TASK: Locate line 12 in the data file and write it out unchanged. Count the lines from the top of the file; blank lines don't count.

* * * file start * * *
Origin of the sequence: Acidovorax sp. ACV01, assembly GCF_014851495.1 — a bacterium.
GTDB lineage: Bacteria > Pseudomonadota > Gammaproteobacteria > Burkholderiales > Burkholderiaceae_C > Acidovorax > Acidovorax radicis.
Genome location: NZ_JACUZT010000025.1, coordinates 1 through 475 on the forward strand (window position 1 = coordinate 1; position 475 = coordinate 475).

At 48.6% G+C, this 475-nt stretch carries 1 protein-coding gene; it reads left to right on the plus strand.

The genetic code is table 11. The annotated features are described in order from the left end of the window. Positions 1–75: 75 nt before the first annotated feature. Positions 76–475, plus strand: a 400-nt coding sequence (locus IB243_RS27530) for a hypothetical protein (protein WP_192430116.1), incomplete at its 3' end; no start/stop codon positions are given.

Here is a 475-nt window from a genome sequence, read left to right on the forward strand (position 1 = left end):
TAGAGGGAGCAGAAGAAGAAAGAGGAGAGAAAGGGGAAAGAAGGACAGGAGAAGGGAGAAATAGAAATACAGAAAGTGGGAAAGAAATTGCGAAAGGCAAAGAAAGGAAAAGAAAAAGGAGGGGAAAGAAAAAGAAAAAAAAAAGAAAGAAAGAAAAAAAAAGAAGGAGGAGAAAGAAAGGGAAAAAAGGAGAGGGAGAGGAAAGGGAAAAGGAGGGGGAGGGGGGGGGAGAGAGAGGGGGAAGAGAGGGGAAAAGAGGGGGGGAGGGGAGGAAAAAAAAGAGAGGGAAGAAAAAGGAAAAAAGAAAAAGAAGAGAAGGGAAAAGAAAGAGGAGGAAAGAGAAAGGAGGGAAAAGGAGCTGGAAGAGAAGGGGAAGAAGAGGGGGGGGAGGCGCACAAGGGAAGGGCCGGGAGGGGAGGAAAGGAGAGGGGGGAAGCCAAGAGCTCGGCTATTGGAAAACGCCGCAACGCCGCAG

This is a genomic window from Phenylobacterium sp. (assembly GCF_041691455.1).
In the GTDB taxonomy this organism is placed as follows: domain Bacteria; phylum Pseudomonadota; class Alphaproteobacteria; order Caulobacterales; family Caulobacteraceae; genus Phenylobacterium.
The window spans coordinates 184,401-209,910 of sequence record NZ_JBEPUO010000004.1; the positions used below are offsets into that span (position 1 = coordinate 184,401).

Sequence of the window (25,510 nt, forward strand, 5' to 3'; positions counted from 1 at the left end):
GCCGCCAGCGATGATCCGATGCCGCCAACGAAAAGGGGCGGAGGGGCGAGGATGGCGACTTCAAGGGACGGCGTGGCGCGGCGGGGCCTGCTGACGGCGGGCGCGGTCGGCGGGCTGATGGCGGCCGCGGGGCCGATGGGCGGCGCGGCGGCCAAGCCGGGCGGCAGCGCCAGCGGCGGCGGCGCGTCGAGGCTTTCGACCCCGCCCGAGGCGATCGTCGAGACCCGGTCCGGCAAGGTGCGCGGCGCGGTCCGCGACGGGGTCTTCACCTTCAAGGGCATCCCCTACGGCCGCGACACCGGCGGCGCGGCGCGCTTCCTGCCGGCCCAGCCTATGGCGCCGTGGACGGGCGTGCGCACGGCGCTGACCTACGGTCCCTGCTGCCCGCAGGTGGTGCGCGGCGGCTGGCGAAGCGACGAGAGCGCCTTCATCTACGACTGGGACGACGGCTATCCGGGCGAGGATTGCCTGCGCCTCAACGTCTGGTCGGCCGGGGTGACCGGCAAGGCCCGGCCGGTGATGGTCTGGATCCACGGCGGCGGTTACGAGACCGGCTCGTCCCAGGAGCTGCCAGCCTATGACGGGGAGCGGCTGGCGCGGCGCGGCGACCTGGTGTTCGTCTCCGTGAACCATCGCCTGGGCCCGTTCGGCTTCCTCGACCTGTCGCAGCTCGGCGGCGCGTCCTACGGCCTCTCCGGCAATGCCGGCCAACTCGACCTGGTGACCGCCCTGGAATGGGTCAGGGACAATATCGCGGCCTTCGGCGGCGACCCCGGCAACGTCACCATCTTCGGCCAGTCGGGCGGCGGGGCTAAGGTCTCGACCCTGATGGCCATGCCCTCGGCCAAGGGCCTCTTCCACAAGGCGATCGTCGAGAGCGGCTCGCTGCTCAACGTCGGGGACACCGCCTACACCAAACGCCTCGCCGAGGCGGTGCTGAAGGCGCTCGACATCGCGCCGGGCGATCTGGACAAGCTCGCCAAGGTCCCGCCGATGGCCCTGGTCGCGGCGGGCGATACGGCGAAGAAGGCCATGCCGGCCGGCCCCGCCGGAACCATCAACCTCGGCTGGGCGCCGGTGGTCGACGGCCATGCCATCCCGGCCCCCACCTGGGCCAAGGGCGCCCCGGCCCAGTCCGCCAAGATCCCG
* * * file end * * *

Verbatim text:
GCCGCCAGCGATGATCCGATGCCGCCAACGAAAAGGGGCGGAGGGGCGAGGATGGCGACTTCAAGGGACGGCGTGGCGCGGCGGGGCCTGCTGACGGCGGGCGCGGTCGGCGGGCTGATGGCGGCCGCGGGGCCGATGGGCGGCGCGGCGGCCAAGCCGGGCGGCAGCGCCAGCGGCGGCGGCGCGTCGAGGCTTTCGACCCCGCCCGAGGCGATCGTCGAGACCCGGTCCGGCAAGGTGCGCGGCGCGGTCCGCGACGGGGTCTTCACCTTCAAGGGCATCCCCTACGGCCGCGACACCGGCGGCGCGGCGCGCTTCCTGCCGGCCCAGCCTATGGCGCCGTGGACGGGCGTGCGCACGGCGCTGACCTACGGTCCCTGCTGCCCGCAGGTGGTGCGCGGCGGCTGGCGAAGCGACGAGAGCGCCTTCATCTACGACTGGGACGACGGCTATCCGGGCGAGGATTGCCTGCGCCTCAACGTCTGGTCGGCCGGGGTGACCGGCAAGGCCCGGCCGGTGATGGTCTGGATCCACGGCGGCGGTTACGAGACCGGCTCGTCCCAGGAGCTGCCAGCCTATGACGGGGAGCGGCTGGCGCGGCGCGGCGACCTGGTGTTCGTCTCCGTGAACCATCGCCTGGGCCCGTTCGGCTTCCTCGACCTGTCGCAGCTCGGCGGCGCGTCCTACGGCCTCTCCGGCAATGCCGGCCAACTCGACCTGGTGACCGCCCTGGAATGGGTCAGGGACAATATCGCGGCCTTCGGCGGCGACCCCGGCAACGTCACCATCTTCGGCCAGTCGGGCGGCGGGGCTAAGGTCTCGACCCTGATGGCCATGCCCTCGGCCAAGGGCCTCTTCCACAAGGCGATCGTCGAGAGCGGCTCGCTGCTCAACGTCGGGGACACCGCCTACACCAAACGCCTCGCCGAGGCGGTGCTGAAGGCGCTCGACATCGCGCCGGGCGATCTGGACAAGCTCGCCAAGGTCCCGCCGATGGCCCTGGTCGCGGCGGGCGATACGGCGAAGAAGGCCATGCCGGCCGGCCCCGCCGGAACCATCAACCTCGGCTGGGCGCCGGTGGTCGACGGCCATGCCATCCCGGCCCCCACCTGGGCCAAGGGCGCCCCGGCCCAGTCCGCCAAGATCCCG